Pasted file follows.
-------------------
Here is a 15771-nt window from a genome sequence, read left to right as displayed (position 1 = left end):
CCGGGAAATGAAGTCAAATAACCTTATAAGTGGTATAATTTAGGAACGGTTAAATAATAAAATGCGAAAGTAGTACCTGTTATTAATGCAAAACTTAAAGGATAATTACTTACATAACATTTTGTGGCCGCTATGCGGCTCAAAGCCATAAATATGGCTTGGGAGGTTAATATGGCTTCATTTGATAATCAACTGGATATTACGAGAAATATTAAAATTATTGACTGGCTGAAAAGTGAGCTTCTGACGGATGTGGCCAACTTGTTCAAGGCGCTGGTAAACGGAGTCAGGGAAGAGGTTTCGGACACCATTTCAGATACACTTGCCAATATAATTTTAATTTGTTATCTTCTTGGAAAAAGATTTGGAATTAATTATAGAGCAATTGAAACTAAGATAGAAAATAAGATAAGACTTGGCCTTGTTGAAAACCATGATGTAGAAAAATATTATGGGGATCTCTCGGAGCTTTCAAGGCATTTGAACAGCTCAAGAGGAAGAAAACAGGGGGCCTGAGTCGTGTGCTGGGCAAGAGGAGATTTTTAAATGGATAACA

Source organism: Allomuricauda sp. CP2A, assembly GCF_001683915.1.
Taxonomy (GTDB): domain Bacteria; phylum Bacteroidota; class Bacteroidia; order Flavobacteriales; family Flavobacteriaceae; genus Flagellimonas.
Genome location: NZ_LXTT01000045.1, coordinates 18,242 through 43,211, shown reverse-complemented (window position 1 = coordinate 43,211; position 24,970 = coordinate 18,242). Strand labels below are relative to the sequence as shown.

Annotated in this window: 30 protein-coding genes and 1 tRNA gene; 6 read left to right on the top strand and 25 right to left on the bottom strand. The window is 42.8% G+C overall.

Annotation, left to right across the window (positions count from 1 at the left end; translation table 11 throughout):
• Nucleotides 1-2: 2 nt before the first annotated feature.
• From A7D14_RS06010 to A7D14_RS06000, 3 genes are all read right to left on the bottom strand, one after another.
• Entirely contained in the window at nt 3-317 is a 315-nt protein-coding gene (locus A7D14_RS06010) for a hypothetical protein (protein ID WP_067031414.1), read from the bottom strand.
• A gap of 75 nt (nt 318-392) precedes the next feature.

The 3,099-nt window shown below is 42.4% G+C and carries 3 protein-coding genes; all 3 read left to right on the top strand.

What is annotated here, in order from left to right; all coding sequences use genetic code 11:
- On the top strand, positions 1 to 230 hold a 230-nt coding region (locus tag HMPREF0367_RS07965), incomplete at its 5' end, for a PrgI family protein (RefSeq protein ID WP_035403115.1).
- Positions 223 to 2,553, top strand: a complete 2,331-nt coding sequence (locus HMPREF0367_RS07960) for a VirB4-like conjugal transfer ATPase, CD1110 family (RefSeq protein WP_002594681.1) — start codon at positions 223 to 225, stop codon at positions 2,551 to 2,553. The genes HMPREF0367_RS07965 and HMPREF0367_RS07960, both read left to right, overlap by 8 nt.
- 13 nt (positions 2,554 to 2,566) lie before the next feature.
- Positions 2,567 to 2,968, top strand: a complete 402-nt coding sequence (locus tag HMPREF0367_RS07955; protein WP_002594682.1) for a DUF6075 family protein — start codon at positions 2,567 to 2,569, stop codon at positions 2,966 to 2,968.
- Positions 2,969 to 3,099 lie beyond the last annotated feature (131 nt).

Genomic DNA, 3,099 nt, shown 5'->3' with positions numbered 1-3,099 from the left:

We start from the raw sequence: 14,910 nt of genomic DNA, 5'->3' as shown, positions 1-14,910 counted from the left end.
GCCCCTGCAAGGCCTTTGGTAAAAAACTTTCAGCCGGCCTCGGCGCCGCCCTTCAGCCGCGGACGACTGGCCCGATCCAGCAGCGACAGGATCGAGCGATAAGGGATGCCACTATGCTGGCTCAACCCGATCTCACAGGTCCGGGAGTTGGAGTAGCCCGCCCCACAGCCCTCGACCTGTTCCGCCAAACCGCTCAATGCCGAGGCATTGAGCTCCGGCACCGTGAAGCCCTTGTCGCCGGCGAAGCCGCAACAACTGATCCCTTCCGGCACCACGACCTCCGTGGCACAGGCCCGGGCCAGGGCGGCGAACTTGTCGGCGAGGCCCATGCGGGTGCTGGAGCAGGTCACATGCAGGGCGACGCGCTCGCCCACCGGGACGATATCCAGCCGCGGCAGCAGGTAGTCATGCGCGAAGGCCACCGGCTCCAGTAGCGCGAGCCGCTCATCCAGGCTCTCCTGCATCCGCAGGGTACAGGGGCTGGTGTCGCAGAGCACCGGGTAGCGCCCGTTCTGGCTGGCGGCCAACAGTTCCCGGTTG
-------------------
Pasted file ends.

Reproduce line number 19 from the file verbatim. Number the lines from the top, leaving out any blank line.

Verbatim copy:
Genomic DNA, 3,099 nt, shown 5'->3' with positions numbered 1-3,099 from the left: